Author(s): Roll A, Cozzio A, Fischer B, SchmidGrendelmeier P
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Abstract PURPOSE OF REVIEW: Atopic dermatitis is a chronic relapsing, pruritic inflammation of the skin, affecting 10-20\% of children and 1-3\% adults worldwide, with increasing prevalence in highly industrialized countries. Here we review relevant studies, published since June 2002, about immunological triggers in atopic dermatitis, with emphasis on the role of microbial colonization. RECENT FINDINGS: During the past 2 years there has been considerable interest in the mechanisms and trigger factors underlying the increased microbial colonization of atopic skin. Staphylococcus aureus appears to play a significant role as it leads to a worsening of disease severity by producing superantigens that induce a strong proliferation of T cells and favour a T helper type 2-like cytokine profile. In addition, different Malassezia species seem to elicit and maintain skin inflammation after sensitization, but the precise immunological pathway has not yet been described. All these microorganisms are not only perceived as aetiological factors but also as agents responsible either for sustained disease activity or resistance to therapy by modulation of the immune response. SUMMARY: New insights into the important role of microorganisms and their key immunomodulatory pathways in atopic dermatitis may have important implications from a therapeutic point of view because patients with atopic dermatitis may benefit from more than just anti-inflammatory treatment in the future.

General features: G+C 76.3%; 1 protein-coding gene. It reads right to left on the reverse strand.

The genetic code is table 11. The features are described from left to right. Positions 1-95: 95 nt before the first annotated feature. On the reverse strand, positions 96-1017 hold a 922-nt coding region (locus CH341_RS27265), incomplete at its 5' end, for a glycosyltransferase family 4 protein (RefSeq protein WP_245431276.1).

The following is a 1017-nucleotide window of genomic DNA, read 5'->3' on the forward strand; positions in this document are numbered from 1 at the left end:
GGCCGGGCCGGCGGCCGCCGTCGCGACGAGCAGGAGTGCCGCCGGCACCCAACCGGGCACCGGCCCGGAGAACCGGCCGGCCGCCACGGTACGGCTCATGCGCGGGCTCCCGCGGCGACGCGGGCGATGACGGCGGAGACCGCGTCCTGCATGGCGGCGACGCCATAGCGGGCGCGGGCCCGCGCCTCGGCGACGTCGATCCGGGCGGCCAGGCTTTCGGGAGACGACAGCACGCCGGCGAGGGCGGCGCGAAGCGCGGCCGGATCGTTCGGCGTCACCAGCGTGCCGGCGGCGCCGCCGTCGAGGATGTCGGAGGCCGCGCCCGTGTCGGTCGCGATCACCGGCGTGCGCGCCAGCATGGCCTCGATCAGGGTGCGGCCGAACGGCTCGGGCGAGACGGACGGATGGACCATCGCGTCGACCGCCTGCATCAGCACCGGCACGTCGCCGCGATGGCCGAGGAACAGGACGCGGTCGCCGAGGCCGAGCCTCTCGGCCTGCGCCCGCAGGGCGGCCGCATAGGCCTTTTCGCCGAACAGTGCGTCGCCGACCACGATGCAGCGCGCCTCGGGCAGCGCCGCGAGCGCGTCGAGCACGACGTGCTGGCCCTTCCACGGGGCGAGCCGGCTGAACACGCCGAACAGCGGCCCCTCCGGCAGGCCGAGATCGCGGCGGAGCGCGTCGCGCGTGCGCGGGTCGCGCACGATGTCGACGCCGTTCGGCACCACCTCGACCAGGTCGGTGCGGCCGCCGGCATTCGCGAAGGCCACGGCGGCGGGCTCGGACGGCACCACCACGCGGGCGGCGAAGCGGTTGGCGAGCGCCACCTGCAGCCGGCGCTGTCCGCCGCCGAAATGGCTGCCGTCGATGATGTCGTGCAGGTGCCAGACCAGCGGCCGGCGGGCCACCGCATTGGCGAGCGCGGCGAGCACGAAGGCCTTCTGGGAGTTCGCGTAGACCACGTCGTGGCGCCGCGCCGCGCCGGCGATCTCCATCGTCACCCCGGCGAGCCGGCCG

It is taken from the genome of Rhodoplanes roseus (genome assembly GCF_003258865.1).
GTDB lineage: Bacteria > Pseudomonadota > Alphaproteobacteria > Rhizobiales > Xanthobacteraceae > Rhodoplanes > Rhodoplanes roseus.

This article was published in Curr Opin Allergy Clin Immunol
and referenced in Journal of Clinical & Cellular Immunology